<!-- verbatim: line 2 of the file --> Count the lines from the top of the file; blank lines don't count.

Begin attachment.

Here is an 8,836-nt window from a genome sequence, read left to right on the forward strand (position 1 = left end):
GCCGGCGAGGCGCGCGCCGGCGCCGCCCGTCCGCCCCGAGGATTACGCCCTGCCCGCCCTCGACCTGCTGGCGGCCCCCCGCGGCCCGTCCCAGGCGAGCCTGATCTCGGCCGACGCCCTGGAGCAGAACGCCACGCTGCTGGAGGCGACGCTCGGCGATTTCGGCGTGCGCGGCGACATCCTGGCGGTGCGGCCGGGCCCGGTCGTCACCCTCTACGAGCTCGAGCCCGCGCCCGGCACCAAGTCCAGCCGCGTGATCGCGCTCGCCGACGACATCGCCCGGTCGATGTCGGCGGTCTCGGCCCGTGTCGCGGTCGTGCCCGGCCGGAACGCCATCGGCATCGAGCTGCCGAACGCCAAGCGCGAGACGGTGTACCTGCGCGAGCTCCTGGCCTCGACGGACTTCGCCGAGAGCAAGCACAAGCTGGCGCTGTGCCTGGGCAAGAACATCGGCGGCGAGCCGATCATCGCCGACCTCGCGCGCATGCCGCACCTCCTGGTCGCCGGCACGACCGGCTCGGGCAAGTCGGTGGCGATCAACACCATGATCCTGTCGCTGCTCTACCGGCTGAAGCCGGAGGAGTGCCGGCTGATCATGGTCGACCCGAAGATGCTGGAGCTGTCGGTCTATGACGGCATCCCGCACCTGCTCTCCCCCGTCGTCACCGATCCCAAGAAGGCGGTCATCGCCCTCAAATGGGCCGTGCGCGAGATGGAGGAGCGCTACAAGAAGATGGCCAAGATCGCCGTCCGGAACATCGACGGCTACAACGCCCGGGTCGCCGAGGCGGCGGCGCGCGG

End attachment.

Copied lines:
GCCGGCGAGGCGCGCGCCGGCGCCGCCCGTCCGCCCCGAGGATTACGCCCTGCCCGCCCTCGACCTGCTGGCGGCCCCCCGCGGCCCGTCCCAGGCGAGCCTGATCTCGGCCGACGCCCTGGAGCAGAACGCCACGCTGCTGGAGGCGACGCTCGGCGATTTCGGCGTGCGCGGCGACATCCTGGCGGTGCGGCCGGGCCCGGTCGTCACCCTCTACGAGCTCGAGCCCGCGCCCGGCACCAAGTCCAGCCGCGTGATCGCGCTCGCCGACGACATCGCCCGGTCGATGTCGGCGGTCTCGGCCCGTGTCGCGGTCGTGCCCGGCCGGAACGCCATCGGCATCGAGCTGCCGAACGCCAAGCGCGAGACGGTGTACCTGCGCGAGCTCCTGGCCTCGACGGACTTCGCCGAGAGCAAGCACAAGCTGGCGCTGTGCCTGGGCAAGAACATCGGCGGCGAGCCGATCATCGCCGACCTCGCGCGCATGCCGCACCTCCTGGTCGCCGGCACGACCGGCTCGGGCAAGTCGGTGGCGATCAACACCATGATCCTGTCGCTGCTCTACCGGCTGAAGCCGGAGGAGTGCCGGCTGATCATGGTCGACCCGAAGATGCTGGAGCTGTCGGTCTATGACGGCATCCCGCACCTGCTCTCCCCCGTCGTCACCGATCCCAAGAAGGCGGTCATCGCCCTCAAATGGGCCGTGCGCGAGATGGAGGAGCGCTACAAGAAGATGGCCAAGATCGCCGTCCGGAACATCGACGGCTACAACGCCCGGGTCGCCGAGGCGGCGGCGCGCGG